Providing Safeway lanes for different modes of travel: running pedestrians, bikers, and all two wheel users. We also need more sidewalks.

Educational Equity:

I want to focus on all underrepresented individuals in our area to ensure that Jenks overall economic value increases, the smarter we are whether through science centers or museums .

Kevin Short- Economic Development is the primary role of the City Council. Every decision regarding will have potential impacts to the City's residents and School systems.

We must move the City forward in economically-productive decisions relating to infrastructure buildout. Several key infrastructure items, including the south connecting bridge and low-water dam are hyper-critical, time-sensitive pieces of economic-improving components to our City.

Successfully leading the various constituents, including the municipalities of Tulsa, Bixby, and Glenpool in addition to Tulsa County, are critical in the finalization of these projects. I believe my leadership developed over 25+ years of community involvement and professional development will help build those relationships. All, emphasis on ALL, Jenks residents expect and deserve and an economy that grows our revenue base without additional burden on them through additional incremental tax and/or utility rate increases.

I have spent my career in consumer, commercial and municipal finance. I understand the finite details involved in growing this economy and how it impacts small and medium-sized businesses and the residents of Jenks.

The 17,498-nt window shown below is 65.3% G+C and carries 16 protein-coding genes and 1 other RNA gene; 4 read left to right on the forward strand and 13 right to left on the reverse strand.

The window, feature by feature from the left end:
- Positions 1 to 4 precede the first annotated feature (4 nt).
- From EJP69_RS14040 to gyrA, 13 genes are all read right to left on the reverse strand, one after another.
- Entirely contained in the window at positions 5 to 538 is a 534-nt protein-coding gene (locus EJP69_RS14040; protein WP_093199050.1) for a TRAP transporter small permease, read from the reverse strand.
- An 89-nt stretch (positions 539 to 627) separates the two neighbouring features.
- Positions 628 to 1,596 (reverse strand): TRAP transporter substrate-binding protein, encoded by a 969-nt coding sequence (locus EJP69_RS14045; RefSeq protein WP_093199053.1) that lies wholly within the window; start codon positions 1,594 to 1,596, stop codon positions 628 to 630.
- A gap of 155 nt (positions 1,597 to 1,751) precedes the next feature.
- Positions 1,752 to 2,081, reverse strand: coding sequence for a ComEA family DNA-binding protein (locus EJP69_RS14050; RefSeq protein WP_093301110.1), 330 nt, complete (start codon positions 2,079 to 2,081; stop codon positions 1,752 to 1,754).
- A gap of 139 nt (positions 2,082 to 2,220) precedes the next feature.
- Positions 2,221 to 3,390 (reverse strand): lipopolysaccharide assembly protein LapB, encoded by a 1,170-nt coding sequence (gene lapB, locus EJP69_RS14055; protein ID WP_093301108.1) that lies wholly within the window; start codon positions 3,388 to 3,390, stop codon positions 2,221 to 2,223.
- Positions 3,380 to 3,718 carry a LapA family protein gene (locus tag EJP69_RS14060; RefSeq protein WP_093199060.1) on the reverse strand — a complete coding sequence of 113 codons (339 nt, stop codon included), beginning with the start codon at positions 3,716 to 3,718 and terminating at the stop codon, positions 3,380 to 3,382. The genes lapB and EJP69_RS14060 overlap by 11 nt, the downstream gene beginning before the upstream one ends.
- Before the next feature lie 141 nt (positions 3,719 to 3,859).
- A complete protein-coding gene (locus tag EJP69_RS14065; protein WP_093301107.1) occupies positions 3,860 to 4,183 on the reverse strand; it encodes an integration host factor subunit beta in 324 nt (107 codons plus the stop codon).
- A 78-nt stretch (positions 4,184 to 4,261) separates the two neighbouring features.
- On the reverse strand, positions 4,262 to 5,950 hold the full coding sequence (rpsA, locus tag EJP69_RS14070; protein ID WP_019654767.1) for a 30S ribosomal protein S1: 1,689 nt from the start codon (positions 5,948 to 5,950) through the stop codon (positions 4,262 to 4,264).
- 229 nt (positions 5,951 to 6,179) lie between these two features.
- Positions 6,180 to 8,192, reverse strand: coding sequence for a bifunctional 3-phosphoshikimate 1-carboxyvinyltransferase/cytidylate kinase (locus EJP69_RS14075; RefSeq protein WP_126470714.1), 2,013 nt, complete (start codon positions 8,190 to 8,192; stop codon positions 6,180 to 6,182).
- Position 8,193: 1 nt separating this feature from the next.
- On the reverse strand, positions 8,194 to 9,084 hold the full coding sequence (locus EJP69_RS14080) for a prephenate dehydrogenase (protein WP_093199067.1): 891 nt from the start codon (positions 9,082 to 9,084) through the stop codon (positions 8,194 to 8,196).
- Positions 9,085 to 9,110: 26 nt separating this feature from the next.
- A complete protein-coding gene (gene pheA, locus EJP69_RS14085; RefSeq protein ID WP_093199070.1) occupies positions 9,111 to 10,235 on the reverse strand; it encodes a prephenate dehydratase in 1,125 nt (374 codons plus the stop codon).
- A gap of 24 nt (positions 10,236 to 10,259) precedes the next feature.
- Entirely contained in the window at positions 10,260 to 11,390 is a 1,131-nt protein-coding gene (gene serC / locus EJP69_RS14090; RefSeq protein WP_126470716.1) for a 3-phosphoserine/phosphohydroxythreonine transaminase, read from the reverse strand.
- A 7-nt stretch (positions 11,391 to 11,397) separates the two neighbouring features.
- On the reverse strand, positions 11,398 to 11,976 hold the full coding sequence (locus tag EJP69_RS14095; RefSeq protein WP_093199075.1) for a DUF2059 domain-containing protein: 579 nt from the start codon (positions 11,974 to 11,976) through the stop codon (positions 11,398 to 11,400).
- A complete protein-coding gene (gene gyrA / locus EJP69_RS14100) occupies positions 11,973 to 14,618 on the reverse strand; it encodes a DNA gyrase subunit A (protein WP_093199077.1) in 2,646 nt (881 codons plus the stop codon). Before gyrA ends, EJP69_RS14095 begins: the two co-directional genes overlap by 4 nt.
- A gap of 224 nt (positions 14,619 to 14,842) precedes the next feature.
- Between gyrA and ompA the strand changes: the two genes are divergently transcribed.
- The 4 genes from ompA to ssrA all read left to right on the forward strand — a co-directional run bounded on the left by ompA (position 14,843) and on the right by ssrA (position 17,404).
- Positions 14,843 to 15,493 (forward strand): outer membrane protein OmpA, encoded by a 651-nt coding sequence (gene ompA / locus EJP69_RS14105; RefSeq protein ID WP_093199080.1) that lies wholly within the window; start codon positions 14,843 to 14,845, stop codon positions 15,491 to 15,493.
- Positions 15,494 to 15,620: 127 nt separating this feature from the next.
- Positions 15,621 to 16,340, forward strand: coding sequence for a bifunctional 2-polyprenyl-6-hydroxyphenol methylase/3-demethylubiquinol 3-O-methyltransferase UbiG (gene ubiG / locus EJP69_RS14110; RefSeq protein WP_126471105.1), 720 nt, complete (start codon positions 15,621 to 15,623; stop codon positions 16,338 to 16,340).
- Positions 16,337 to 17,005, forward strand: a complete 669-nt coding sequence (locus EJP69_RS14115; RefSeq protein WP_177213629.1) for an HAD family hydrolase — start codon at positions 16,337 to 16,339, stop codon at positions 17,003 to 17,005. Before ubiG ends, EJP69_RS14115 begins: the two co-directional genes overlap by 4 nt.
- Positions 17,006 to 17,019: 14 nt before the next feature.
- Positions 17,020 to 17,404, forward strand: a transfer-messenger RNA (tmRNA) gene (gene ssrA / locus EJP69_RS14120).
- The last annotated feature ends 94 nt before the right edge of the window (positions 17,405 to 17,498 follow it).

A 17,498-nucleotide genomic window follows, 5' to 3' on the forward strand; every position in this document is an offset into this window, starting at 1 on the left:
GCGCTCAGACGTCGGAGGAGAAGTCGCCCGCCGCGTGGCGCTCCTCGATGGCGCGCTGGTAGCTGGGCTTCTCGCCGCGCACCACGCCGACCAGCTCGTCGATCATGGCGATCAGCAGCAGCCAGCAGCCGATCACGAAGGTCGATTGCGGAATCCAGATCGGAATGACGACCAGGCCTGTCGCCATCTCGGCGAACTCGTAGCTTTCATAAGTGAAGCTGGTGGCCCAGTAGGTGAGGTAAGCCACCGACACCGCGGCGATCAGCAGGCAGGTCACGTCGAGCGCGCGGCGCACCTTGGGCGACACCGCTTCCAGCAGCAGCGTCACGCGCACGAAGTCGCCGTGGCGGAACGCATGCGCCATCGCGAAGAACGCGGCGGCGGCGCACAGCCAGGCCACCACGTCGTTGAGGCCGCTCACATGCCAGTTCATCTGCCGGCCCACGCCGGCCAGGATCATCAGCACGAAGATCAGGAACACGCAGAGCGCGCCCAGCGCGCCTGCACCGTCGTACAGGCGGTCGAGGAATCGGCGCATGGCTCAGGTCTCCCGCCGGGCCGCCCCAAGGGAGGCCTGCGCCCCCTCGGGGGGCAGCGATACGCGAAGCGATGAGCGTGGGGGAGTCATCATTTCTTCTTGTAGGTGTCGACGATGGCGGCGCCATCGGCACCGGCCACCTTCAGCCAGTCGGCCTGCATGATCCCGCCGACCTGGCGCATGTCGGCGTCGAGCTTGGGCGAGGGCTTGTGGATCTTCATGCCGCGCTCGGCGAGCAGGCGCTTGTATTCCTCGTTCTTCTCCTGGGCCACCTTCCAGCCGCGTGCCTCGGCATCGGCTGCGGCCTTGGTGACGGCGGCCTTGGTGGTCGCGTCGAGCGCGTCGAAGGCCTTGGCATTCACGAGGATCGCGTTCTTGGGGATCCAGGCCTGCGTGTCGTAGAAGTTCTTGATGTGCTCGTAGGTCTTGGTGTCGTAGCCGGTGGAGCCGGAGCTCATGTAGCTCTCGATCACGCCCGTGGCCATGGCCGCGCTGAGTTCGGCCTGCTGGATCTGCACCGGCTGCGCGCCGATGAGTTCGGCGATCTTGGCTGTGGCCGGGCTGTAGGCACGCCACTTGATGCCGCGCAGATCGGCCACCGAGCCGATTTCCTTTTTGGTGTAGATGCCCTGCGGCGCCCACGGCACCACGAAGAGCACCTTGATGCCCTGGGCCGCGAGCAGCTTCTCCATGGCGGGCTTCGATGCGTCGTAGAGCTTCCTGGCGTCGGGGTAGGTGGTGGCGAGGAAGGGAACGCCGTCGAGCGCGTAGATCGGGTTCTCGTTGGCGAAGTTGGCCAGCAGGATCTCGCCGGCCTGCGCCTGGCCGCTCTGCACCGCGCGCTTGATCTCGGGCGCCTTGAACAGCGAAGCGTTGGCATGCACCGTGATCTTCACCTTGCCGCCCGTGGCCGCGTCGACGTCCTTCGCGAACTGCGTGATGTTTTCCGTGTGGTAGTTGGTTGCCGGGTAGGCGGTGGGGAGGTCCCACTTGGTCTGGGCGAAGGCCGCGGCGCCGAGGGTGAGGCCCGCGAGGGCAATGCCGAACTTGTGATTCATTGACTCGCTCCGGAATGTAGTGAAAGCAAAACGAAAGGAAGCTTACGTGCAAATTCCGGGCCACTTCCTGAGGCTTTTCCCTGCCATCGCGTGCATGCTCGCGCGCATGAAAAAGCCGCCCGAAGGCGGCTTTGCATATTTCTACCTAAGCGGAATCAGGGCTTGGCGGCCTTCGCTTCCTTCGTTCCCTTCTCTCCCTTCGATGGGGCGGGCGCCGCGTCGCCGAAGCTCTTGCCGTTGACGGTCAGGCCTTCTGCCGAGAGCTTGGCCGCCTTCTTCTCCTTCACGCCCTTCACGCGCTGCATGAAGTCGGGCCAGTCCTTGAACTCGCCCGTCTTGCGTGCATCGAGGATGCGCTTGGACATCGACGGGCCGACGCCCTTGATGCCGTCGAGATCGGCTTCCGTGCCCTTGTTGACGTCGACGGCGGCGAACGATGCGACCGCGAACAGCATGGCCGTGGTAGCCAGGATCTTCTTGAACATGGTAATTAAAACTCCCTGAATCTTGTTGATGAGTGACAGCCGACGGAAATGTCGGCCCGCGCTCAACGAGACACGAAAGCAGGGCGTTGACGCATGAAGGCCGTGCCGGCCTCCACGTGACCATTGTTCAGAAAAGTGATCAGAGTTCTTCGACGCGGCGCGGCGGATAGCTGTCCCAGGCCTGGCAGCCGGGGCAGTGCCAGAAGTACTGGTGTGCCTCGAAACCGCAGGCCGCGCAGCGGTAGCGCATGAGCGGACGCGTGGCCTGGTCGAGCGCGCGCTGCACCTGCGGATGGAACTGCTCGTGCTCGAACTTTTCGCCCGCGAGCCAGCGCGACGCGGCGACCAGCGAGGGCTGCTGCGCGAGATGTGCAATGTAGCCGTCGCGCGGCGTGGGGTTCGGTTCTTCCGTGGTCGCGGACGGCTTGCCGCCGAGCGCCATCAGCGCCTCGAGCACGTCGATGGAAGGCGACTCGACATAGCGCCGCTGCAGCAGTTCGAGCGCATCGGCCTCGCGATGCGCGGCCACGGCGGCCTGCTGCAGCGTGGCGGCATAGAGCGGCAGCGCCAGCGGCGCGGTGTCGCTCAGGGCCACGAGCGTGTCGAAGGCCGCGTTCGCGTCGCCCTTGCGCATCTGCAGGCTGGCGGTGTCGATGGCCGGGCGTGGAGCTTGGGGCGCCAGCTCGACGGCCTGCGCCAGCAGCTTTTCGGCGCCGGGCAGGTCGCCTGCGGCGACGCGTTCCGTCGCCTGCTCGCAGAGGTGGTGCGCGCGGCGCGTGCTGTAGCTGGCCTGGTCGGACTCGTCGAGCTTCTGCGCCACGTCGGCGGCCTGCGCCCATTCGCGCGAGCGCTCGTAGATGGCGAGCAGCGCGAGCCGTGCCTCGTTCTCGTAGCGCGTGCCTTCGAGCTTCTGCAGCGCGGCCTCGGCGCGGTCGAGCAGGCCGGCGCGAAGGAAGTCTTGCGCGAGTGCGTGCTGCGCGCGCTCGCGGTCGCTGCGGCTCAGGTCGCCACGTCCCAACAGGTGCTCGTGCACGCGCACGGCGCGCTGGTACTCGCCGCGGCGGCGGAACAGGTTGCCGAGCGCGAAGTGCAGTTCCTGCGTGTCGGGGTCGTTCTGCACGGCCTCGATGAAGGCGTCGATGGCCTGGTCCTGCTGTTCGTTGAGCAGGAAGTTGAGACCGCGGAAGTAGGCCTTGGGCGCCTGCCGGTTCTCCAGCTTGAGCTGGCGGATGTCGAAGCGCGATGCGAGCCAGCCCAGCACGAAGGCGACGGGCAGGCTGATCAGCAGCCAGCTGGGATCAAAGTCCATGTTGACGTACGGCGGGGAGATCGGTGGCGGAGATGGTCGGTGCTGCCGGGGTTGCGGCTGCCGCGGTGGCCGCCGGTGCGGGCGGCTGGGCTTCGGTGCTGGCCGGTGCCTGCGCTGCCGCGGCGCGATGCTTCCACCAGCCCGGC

Comments from David: I agree infrastructure and economic development are very important. But you should know a few things.

First, despite all the talk of economic development, neither Kevin nor the bank where he works are members of the Jenks Chamber of Commerce. I'm a member and have been engaged in the local business community.

Second, infrastructure is important, but neither Kevin or Krista supported (or even voted on) the 2020 Go Bond, which funded road improvements on Elm between 111th and 131st and other important projects. Do they support these projects? Even more, the infrastructure should serve businesses and residents—not only businesses. If you don't want your neighborhood streets fixed because they don’t serve a business, you found your candidate.

Beyond economic development and infrastructure—how exactly does Kevin feel about and balance other important city functions, such as ethics, transparency, and public health and safety? We have not heard.

I've also gotten questions about the good ol' boy system. There's a lot of things wrong with it, including:

  • Picking friends over better-qualified individuals for city positions

  • Undisclosed conflicts of interest

  • Using the city as a cash register, with improper reimbursements

  • Racism and harassment

  • Not seeking or taking seriously citizen input

  • Not recognizing that we have a diverse city

This is why we need to professionalize our city and move away from all of this. Instead of a legal challenge, the best way would be to further improve our City Council.